Prerequisites: Principles of Macroeconomics (ECON 101) or Principles of Microeconomics (ECON 103) and a minimum 45 credit hours, or permission of instructor.

ECON 310 ECONOMICS OF HEALTH CARE

Fall/Spring, 3 credit hours

This course introduces students to the discipline of health economics and applies economic concepts to the health care sector. Topics to be covered include the demand for health care, health production and costs, health care markets models, health insurance markets, managed care, structure, conduct and performance of pharmaceutical, physician, and hospital services industries. In addition, the role of government in health care markets and various healthcare reforms proposed in the U.S. and overseas is discussed.

Prerequisites: Principles of Macroeconomics (ECON 101) or Principles of Microeconomics (ECON 103) and a minimum 45 credit hours, or permission of instructor.

ECON 314 MANAGERIAL ECONOMICS

Spring, 3 credit hours GER 3

Global case studies from the private, public and nonprofit sectors are utilized to illustrate the application of economic theory and quantitative methods to managerial decision making. Students engage in problem solving exercises that will integrate various principles of business, statistics and economics to determine market forecast, pricing strategy, resource usage, and production level. Three hours lecture per week.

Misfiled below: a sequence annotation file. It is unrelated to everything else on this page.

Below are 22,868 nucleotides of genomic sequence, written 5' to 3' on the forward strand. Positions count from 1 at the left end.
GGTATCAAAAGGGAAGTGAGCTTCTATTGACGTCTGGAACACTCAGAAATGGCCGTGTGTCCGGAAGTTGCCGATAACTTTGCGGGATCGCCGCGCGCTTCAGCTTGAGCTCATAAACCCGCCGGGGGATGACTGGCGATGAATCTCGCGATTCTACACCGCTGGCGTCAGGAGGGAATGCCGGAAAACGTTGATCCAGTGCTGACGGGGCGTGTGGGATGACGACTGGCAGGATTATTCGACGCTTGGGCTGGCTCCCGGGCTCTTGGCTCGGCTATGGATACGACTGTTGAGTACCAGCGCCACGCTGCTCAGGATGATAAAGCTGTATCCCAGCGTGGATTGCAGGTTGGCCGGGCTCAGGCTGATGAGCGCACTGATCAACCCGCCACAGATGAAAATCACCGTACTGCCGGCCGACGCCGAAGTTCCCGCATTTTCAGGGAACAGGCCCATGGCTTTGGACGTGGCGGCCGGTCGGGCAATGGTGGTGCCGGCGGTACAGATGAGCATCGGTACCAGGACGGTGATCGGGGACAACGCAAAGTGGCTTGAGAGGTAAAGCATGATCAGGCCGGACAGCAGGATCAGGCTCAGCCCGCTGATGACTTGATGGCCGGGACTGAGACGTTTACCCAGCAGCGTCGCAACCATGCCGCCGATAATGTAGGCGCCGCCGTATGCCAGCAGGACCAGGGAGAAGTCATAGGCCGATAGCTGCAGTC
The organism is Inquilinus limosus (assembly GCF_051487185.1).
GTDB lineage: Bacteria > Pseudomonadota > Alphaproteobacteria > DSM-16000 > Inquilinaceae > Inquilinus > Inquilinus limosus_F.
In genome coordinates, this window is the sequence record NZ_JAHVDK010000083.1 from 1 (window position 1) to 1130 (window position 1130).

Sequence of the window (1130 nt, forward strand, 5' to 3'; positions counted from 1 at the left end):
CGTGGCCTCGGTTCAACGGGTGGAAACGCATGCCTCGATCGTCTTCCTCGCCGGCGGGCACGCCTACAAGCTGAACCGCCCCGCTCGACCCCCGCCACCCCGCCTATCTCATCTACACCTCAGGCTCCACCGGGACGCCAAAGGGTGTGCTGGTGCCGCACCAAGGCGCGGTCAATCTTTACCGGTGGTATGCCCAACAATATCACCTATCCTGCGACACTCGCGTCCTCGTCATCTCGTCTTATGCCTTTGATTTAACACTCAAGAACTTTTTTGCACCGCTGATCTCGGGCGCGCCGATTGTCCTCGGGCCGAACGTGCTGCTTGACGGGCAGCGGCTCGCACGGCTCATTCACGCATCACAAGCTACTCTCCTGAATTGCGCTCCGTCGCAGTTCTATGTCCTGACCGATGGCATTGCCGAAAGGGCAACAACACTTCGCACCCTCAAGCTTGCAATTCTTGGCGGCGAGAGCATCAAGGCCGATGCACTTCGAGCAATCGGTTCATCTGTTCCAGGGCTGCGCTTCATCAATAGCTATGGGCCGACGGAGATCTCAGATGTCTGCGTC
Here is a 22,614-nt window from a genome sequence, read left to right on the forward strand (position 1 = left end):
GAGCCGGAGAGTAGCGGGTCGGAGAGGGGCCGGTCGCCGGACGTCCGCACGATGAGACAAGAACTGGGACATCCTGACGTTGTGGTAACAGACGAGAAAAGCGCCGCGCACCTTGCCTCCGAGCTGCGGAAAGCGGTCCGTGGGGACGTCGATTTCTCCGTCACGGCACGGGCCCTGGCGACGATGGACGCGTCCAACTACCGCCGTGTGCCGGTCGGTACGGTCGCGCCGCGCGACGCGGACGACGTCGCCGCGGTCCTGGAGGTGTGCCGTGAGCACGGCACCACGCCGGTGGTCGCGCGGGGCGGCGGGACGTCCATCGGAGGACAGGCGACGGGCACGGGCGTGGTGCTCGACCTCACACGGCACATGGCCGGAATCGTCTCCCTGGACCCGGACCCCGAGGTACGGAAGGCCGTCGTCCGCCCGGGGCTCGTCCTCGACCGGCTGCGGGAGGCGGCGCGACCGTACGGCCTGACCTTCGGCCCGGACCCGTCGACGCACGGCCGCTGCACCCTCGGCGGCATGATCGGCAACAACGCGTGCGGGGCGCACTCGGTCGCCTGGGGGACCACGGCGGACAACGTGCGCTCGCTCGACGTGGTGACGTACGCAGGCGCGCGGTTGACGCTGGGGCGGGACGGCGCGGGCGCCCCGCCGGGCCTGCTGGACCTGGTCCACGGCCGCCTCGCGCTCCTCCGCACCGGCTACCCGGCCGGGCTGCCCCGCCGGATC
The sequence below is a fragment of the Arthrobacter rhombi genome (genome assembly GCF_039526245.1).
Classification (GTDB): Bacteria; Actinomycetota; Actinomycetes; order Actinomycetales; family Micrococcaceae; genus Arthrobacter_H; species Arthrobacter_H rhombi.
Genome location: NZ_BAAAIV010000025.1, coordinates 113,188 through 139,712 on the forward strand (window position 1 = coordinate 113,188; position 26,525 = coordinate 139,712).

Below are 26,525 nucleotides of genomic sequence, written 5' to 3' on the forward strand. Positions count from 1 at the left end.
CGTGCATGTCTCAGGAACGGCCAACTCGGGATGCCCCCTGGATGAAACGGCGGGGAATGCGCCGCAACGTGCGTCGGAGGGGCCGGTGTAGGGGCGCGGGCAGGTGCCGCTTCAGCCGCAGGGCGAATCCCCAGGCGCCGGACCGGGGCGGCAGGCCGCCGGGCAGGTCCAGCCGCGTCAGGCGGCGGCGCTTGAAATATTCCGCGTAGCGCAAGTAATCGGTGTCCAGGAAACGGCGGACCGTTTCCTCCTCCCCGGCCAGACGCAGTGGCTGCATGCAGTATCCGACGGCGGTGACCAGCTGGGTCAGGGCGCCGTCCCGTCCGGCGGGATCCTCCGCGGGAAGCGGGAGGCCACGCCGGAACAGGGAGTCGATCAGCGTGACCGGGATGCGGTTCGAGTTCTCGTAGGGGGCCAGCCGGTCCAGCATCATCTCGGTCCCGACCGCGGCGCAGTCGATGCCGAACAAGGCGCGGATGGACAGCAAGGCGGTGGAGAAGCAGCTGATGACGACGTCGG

Prerequisites: Accounting Principles I (ACCT 101) and student must have met the General Education Requirement in Math, or Microeconomics (ECON 103), or permission of instructor.

ECON 315 GLOBAL ECONOMY

Fall, 3 credit hours GER 6

Students examine the historical development of the global economy and the increasing inter-dependence of economies, governments, and public policy. Economic theories in international trade, finance and monetary policy are explored within the context of globalization. Contemporary global economic issues such as the environment, income distribution, and development are analyzed using case studies from various nations.

Prerequisites: Principles of Microeconomics (ECON 103) or at least 30 college credits with a 2.0 GPA or permission of instructor.

ECON 320 ENVIRONMENTAL ECONOMICS

Fall, 3 credit hours

Issues and policies involving renewable and nonrenewable energy, natural resource management, pollution control, global climate change, and sustainable development are explored through traditional neoclassical economics as well as through the contemporary approach of ecological economics.

Prerequisites/Corequisites: Principles of Macroeconomics (ECON 101) or Principles Microeconomics (ECON 103), GER Math and a minimum of 45 college credits with a GPA of 2.0 or better, or permission of the instructor.

ECON 330/FSMA FINANCIAL MARKETS AND INSTITUTIONS

Fall/Spring, 3 credit hours

This course provides an understanding of financial markets and financial institutions that operate within the financial markets. It introduces the financial markets where flow of funds occur through financial markets instruments, such as bonds, money markets, mortgage markets, foreign exchanges, stocks and derivatives (futures, forward, options, and swaps). It focuses on financial institutions, such as the Federal Reserve, commercial banks, thrifts, insurance companies, investment banks, finance companies, mutual funds, and pension funds. In addition, it provides a comprehensive introduction to risk management within the framework of financial services industry.

Prerequisites: Principles of Macroeconomics (ECON 101) or Principles of Microeconomics (ECON 103) and a minimum 45 credit hours, or permission of instructor.

ECON 291-295, 391-395, OR 491-495 SPECIAL TOPICS IN ECONOMICS

Fall/Spring, 1-4 credit hours

An introductory or more advanced exploration of subjects not covered or only partially covered by other courses in economics.